Much in the contemporary street photography is about that, and this, and the other one. In a maximalisation effort, the ambitious artists are trying to fit as much as possible in a single frame.
Humans in all of their hypostases, but many of them. Faces, expressions, body parts all around. Frontal, partial, in the background, everywhere. And the even more ambitious critics have a wealth of interpretations, reading paths, leading lines, intersecting glances, shapes, clusters, parallel stories and surrealistic juxtapositions.
Usually these frames come from very busy cities (NY, New Delhi, Havana ...) and the photographers, once there, quickly give up any effort to cut-out meaningless information, and they skip the very essence of composition (reductionism, and inclusion by exclusion). And they are satisfied with the raw result of a "chaotic order" (the same contradictory concept as the "tilted equilibrium"). And they are righ on the money. And there is a huge body of exceptional work from many photographers within the above approach.
Nevertheless, and happily, there are also, and still, compositions where the monosemantic reading needs no cruches in order for the picture to prevail and perpetuate in our memory. Like the running (away) girl and menacing corridor of the present picture.
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Don't take me wrong but this is a huge problem! Whom to give credit at, the photographer or the mannequin's "sculptor"? It is the same false dilemma when it comes in photographing other's "art".
Photographing graffiti, combining ads with real people, recording on photograph some installations, are all these meta-art?
It took me many "visualisations" before I accept that this is a lifeless plastic.
Of course the keen eye will see immediately the broken finger, but this is not how I read images. I start small, abstract, then I close my eyes and try to remember it, before I go into the detail of a full blown size.
Nevertheless, even if the artificial girl is superbly conceived and implemented (probably in a chain production unit), we cannot fail to admire both the decorator's and the photographer's sensibility in delivering such a symbolic image (the woman-doll in a fetich posture) squinting her eyes enough as to disconnect from a rather obscure and competing (Monroe in the background) reality.
Geometry and expressive contrast dominate the rest of the frame but no second level is of any importance when the main subject is so powerful.
Perspective is the key element here and the angle, the vantage point is all that the photographer has in their hands.
"The photographer cannot, like Turner, whisk an invisible town around a hill, and bring it into view, and add a tower or two to a palatial building, or shave off a mountain's scalp ... He must take what he sees, just as he sees it, and his only liberty is the selection of a point of view." H. J. Morton "The Philadelphia Photographer - An Illustrated monthly journal, devoted to photography - The official organ of the National Photographic Association of the United States" - no.8 - 1865
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Robert Frank's the Americans, in colour ...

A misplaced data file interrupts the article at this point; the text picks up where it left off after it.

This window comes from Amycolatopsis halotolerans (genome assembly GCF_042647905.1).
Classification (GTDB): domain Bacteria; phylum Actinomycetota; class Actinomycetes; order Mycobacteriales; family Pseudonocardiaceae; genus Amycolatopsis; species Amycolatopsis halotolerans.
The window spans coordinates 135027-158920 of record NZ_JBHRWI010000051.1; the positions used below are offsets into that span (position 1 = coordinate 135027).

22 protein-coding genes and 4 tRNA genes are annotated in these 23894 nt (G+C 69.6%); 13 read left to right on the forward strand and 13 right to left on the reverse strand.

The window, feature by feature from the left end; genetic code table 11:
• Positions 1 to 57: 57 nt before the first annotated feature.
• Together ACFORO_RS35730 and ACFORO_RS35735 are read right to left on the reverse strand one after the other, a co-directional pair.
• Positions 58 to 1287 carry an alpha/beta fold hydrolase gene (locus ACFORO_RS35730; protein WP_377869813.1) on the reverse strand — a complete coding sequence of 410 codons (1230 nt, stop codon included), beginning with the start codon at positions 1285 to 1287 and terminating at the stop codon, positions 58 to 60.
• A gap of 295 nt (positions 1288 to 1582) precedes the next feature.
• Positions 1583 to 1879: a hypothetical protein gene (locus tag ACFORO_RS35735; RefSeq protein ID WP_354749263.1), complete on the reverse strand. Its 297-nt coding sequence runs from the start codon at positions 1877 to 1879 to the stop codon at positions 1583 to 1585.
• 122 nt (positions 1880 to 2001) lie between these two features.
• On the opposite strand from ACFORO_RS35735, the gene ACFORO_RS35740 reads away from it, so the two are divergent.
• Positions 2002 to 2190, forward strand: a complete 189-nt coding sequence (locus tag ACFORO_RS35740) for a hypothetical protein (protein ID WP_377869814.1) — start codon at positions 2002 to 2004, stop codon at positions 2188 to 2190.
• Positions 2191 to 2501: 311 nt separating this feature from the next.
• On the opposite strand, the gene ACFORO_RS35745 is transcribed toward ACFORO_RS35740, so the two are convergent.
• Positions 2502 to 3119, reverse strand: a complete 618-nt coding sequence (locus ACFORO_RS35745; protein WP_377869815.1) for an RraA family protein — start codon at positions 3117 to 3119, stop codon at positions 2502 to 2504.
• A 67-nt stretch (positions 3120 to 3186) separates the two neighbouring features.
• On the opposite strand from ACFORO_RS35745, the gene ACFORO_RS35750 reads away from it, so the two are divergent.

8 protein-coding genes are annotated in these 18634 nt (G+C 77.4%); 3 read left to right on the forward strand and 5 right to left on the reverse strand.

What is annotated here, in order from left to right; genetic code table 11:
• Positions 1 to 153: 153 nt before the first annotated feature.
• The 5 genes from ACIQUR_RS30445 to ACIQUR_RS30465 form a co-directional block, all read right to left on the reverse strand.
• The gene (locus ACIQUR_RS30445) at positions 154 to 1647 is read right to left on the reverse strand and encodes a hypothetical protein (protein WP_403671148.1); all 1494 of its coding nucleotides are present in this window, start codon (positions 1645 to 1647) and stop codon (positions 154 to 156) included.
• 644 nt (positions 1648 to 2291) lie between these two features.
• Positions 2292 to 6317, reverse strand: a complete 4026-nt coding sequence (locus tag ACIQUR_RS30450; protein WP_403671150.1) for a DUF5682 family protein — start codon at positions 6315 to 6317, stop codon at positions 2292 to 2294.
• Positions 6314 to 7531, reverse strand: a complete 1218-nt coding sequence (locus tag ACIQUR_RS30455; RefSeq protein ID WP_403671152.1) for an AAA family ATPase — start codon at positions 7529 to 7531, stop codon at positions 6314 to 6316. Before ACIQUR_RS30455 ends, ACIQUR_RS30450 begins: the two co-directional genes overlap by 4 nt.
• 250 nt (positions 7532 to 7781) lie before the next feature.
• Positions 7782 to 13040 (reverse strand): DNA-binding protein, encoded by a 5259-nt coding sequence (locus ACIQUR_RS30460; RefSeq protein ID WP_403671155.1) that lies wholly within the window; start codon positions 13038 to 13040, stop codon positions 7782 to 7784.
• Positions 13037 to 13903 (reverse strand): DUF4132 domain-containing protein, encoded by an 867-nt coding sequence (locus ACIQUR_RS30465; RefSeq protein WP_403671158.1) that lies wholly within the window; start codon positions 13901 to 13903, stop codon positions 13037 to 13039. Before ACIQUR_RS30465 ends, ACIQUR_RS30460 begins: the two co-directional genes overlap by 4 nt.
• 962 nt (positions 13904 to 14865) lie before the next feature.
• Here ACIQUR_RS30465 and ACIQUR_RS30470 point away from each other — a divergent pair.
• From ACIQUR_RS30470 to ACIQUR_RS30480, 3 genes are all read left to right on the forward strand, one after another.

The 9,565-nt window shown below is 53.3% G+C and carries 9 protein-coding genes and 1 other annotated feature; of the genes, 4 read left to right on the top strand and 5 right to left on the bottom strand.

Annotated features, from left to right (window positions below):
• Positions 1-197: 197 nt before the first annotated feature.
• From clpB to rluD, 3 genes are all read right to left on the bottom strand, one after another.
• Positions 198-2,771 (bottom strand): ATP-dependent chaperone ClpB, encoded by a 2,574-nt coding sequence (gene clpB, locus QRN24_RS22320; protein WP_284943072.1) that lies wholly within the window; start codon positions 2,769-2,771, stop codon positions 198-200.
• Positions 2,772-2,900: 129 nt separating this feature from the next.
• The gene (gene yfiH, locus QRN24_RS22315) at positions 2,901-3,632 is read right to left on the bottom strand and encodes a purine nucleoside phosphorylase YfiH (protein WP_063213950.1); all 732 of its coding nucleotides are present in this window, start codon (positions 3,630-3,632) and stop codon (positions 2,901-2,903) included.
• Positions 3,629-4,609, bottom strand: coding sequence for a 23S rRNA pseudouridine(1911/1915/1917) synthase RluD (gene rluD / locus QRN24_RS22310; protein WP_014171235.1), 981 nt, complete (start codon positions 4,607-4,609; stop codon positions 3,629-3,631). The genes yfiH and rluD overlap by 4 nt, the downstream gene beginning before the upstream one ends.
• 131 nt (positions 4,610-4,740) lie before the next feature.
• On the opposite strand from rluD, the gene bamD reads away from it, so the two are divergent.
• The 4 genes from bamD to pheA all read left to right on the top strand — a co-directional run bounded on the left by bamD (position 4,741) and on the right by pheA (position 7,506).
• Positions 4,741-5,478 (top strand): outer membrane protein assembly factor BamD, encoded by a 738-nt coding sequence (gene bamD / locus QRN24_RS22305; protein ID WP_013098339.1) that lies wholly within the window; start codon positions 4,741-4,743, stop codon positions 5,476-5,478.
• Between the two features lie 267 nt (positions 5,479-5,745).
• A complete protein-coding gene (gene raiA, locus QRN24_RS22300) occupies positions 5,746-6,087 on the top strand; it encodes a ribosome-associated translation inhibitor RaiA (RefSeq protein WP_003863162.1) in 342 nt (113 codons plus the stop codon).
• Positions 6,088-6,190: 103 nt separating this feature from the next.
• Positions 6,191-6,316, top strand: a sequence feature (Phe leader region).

Rear window view of 1800 pictures ...
Fargo (the series) by Cohen ...
There so many that pop into mind ... The thing is that nothing can beat the magic of a special light.
During a movies overdose it came into mind the fact that there are pictures that try to please the public of the moment and there are pictures that simply don't care ... but they hope.
Whichever is the reason behind an image full of impact ... the bottom line is that it continues to be highly personal.
Why? Because "All photographs are there to remind us of what we forget. In this -as in other ways- they are the opposite of paintings. Paintings record what the painter remembers. Because each one of us forgets different things, a photo more than a painting may change its meaning according to who is looking at it. -John Berger, "Keeping a Rendezvous"
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Hellen Levitt's first subject was chalk paintings in the streets of New York and the kids who made them.
Sometimes the kids were gone …
"perhaps the world that these pictures documented never existed at all, except in the private vision of Helen Levitt, whose sense of the truth discovered those thin slices of fact that, laid together, create fantasy." (Looking at Photographs - by John Szarkowski)
Nevertheless, a human presence is always searched in a photograph no matter which are the obstacles.
In Stela's picture this search is haunting but liberating at the same time. The children have fled, but the pattern of their spell remains.
And at this exact moment these captures go beyond the docu-art of Levitt's children.
We examine closely the distorted (destroyed) reality of yet another post-communist (post-industrial) suburban fabrication.
And the temporal halucination offered by photography takes its full meaning: In the Balkans, we are forced to witness the longest transition ever, where the nostalgic innocence meets, and resists to, the embelishment of quotidian.
An undeclared resistance to off-the-rack lives and to shopping-Mall contained consciousness.
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This is the public curated Gallery of the STREET CORE PHOTOGRAPHY Group